- Birth date 5 December 1852. Waterside, Glossop, Derbyshire.
- Marriage (1) Martha, daughter of Thomas and Sarah Mitchell, of Roughtown, Mossley, 1875.
- Marriage (2) Amelia Goodwin, daughter of James Goodwin, bleacher, on 23 July 1913. She died in 1932.
- Death date 20 December 1936 at “Oak Gate” Worsley
Tom Cook was born on 5 December 1852, at Waterside, Derbyshire, the son of Henry Cook, stone mason, and Hannah Cook and was educated at the National Schools, Mechanics' Institution, and South Kensington. He commenced independent practice in Manchester about 1880. Almost without exception, his known architectural commissions were in Greater Manchester. Not without irony, given his political opinions, his first known commission was for the Conservative Club at Mossley. However, in 1907 it was recorded that Messrs Tom Cook and Sons, architects and surveyors, of Manchester, were engaged upon the designs for the new Baptist chapel and schools at Horsham, West Sussex.
Tom Cook was a member of the Independent Labour Party, being elected chairman of Manchester and Salford Independent Labour Party at their meeting of 28 January 1899. He was an unsuccessful (Labour) candidate for Harpurhey Ward in the Manchester Municipal elections of 1902 but he was elected a member of the Manchester City Council for Openshaw ward in 1903, and served on that authority from that time until his death. He served on many committees of the city council, his chief work being done as chairman of the Gas Committee, in succession to Sir William Kay. During his term as chairman of that committee the reorganisation of that department was carried out. In 1922 he was vice-chairman of the Housing Committee having been made an Alderman in 1919.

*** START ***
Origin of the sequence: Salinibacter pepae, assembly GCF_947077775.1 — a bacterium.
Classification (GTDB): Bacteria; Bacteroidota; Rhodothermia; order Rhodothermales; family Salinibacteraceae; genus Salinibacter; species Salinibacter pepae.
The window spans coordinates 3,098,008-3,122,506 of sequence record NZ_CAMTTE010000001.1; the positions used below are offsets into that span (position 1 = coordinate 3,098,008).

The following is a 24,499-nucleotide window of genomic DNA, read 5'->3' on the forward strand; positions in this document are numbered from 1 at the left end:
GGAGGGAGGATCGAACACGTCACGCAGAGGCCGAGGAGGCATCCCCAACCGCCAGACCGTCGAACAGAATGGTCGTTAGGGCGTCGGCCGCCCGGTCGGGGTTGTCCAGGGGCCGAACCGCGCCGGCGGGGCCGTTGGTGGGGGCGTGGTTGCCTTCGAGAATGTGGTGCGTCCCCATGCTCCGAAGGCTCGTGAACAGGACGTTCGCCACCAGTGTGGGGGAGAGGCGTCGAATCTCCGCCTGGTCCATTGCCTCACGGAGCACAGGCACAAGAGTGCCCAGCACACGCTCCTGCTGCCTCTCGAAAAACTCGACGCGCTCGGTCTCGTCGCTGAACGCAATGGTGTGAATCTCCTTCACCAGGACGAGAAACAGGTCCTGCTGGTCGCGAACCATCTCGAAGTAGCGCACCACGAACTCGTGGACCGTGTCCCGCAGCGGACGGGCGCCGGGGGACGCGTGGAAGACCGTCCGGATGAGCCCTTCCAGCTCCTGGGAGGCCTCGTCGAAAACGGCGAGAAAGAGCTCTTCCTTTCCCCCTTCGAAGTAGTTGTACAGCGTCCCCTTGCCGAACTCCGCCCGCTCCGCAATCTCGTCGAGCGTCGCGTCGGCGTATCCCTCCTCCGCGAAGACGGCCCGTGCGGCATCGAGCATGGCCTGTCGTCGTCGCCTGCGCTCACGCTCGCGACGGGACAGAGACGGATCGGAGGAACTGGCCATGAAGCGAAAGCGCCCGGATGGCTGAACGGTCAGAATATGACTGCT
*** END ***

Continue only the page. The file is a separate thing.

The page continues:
In 1875 he married Martha, the daughter of Thomas and Sarah Mitchell, of Roughtown, Mossley, and has issue five sons and one daughter: Tom Nelson, Henry A., George M., Gilbert C, Wilfred. A., and Madeline. Following her death, he married Amelia Goodwin at St Mark’s Church, Worsley, in 1913. Two of his sons later joined him in partnership.
In 1923 he was the victim of a serious accident at Horsham while visiting the town to inspect certain buildings which his firm had designed. While on the site of the building he was crushed against a wall by a lorry, and his left leg had to be amputated. This accident permanently affected his health. In November 1936 he suffered a seizure and never recovered, dying on 20 December 1936.
1903 Tom Cook 39 Victoria Buildings, Victoria Street
1907 Hodson's court, Corporation street, Manchester (change of address January 1907)
1911 Tom Cook & Sons architects surveyors and valuers. 2A Hodgson’s Court, Corporation Street
1919 Tom Cook & Sons architects surveyors and valuers. Hodgson’s Court, Corporation Street
1881 962 Ashton Road, Fairfield, Openshaw (Census)
1883 962 Ashton Road, Fairfield
1895 “Ivy Bank,” 12 Assheton Road Culcheth Lane, Newton Heath
1899 12 Assheton Road, Culcheth Lane, Newton Heath
1903 34 Moxley Road Crumpsall
1906 “Oak Gate,” Old Clough Lane, Worsley
1911 “Oak Gate,” Old Clough Lane, Worsley
1936 “Oak Gate,” Old Clough Lane, Worsley
Obituary Manchester Guardian 22 December 1936 page 6
Reference Lancashire Biographies and Roll of Honour 1917
Buildings and Designs
|Cook Tom and Sons||Architectural practice||1905||1923||Manchester|